The longlist for the 2019 Women’s Prize for Fiction was released a couple days ago, and three brilliant and acclaimed Nigerian authors — Oyinkan Braithwaite, Akwaeke Emezi and Diana Evans — made the cut.
The prestigious prize, formerly the Orange Prize for Fiction, has honoured many great authors since it was launched in 1996, including Chimamanda Ngozi Adichie, who won in 2007 for Half of a Yellow Sun. It is a significant career boost and it comes with a £30,000 ($40,000) prize.
Oyinkan Braithwaite for My Sister, The Serial Killer
Hilarious and deliciously twisted, My Sister, The Serial Killer tells the story of the complex relationship between a murderous yet glamorous Lagosian fashion designer and her responsible older sister, who's always ready with bleach and rubber gloves to help cover up a crime.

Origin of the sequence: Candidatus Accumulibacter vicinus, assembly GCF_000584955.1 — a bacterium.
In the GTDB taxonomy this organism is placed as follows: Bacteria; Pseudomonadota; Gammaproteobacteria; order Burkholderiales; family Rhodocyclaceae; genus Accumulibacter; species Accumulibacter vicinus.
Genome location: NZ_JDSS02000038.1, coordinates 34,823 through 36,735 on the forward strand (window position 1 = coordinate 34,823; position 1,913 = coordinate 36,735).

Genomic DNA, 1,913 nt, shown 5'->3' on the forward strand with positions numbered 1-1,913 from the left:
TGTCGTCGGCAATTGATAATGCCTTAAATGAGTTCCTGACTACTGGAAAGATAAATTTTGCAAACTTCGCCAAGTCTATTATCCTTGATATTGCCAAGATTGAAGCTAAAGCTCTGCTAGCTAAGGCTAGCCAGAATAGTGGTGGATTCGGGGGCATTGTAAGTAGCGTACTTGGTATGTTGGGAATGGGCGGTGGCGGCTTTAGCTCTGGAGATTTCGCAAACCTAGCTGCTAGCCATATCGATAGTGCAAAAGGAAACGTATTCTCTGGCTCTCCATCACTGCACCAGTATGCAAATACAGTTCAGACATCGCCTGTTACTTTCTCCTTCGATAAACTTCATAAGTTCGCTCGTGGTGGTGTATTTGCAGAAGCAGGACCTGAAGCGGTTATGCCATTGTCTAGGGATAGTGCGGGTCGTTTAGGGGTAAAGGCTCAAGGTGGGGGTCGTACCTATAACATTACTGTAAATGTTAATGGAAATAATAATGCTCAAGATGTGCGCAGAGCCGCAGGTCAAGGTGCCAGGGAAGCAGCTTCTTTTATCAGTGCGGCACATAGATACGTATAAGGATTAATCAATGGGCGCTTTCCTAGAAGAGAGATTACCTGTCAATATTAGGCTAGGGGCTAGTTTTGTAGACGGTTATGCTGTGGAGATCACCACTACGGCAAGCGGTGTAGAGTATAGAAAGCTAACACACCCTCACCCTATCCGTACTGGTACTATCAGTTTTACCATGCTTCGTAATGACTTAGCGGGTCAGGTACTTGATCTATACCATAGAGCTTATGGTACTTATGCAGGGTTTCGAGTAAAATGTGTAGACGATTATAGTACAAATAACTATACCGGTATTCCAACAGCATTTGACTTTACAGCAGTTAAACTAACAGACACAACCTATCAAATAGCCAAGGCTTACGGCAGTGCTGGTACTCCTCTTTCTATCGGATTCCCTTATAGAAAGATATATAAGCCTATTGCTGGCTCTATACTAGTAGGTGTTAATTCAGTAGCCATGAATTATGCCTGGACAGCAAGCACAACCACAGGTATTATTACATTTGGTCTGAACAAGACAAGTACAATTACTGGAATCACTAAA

Akwaeke Emezi for Freshwater
Emezi's Freshwater explores the multiple voices of an Igbo god living within a young woman. They also used Igbo cosmology to reveal their experience as a trans African. Their inclusion in the list means it is the first time a non-binary trans author has been included in the Women’s Prize for Fiction.
Diana Evans for Ordinary People
Evans' Ordinary People cleverly exposes the melancholy of suburban middle-class black people using celebrity events. The book opens at a party thrown in honor of Barack Obama’s presidential victory, in 2008, and closes in the aftermath of Michael Jackson’s overdose and death.